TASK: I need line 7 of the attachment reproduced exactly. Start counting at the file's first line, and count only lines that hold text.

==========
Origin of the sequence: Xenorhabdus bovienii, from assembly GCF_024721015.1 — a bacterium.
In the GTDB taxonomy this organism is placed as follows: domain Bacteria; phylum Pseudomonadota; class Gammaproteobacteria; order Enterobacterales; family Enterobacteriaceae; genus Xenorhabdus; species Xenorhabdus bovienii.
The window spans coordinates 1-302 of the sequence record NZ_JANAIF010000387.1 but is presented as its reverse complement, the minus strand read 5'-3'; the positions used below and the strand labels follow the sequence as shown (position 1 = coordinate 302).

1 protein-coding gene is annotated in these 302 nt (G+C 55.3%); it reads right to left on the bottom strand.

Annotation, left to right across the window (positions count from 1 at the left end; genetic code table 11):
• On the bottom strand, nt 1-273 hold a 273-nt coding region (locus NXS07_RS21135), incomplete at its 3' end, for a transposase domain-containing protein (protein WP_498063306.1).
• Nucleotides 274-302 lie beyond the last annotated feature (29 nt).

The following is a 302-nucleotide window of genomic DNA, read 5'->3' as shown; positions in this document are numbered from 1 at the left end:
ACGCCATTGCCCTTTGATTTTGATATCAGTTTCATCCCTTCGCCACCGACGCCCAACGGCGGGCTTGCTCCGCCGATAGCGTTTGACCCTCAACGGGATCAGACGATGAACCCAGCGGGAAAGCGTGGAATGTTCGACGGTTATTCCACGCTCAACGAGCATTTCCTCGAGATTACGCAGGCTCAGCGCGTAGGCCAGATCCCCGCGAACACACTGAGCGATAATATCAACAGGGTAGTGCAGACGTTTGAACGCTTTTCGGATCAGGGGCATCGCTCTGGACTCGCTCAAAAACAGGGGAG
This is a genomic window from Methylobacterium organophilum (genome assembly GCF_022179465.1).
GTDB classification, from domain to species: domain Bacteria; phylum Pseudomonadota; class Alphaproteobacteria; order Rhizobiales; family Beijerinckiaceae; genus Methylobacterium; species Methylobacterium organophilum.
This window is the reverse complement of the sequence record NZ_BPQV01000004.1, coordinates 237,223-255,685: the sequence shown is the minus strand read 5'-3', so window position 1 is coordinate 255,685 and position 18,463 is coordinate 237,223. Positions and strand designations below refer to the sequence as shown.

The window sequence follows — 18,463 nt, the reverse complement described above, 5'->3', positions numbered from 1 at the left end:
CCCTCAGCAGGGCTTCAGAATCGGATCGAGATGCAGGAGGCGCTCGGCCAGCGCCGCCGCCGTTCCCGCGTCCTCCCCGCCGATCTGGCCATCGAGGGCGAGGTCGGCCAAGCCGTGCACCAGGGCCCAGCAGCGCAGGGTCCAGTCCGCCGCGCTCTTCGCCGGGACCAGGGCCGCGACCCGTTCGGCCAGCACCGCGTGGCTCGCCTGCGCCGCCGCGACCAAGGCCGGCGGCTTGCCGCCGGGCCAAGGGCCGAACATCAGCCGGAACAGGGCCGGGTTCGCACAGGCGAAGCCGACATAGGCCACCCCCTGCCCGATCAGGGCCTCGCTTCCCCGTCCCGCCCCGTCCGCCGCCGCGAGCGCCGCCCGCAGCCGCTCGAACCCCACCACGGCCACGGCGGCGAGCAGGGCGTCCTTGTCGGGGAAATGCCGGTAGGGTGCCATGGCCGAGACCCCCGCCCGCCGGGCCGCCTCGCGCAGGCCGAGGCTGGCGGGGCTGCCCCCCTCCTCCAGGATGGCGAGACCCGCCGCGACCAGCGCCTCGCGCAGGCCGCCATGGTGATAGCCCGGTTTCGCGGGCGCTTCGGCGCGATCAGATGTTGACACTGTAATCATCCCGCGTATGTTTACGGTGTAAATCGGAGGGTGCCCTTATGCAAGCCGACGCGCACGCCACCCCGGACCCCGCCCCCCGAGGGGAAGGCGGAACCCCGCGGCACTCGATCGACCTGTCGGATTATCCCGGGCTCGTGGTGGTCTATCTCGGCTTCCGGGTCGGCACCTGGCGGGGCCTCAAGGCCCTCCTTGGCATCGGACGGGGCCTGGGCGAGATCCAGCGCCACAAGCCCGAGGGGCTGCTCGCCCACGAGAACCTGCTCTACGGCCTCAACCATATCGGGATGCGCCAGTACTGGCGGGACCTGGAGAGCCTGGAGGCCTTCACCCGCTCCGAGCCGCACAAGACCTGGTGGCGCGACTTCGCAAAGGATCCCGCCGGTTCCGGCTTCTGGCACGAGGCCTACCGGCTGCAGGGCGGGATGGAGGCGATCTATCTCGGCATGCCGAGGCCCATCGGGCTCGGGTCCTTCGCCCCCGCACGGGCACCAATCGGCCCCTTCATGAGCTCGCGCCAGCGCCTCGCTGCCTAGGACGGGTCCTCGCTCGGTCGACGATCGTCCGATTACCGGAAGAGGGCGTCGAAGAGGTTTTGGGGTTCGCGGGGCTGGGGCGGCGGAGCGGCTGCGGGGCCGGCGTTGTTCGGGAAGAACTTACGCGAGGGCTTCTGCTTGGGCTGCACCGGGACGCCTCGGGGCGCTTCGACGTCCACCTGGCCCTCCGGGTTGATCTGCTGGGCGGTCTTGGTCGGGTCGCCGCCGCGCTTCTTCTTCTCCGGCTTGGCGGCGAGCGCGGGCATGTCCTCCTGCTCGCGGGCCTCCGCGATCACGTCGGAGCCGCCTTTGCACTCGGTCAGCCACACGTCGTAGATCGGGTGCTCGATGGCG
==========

• Nucleotides 274-302 lie beyond the last annotated feature (29 nt).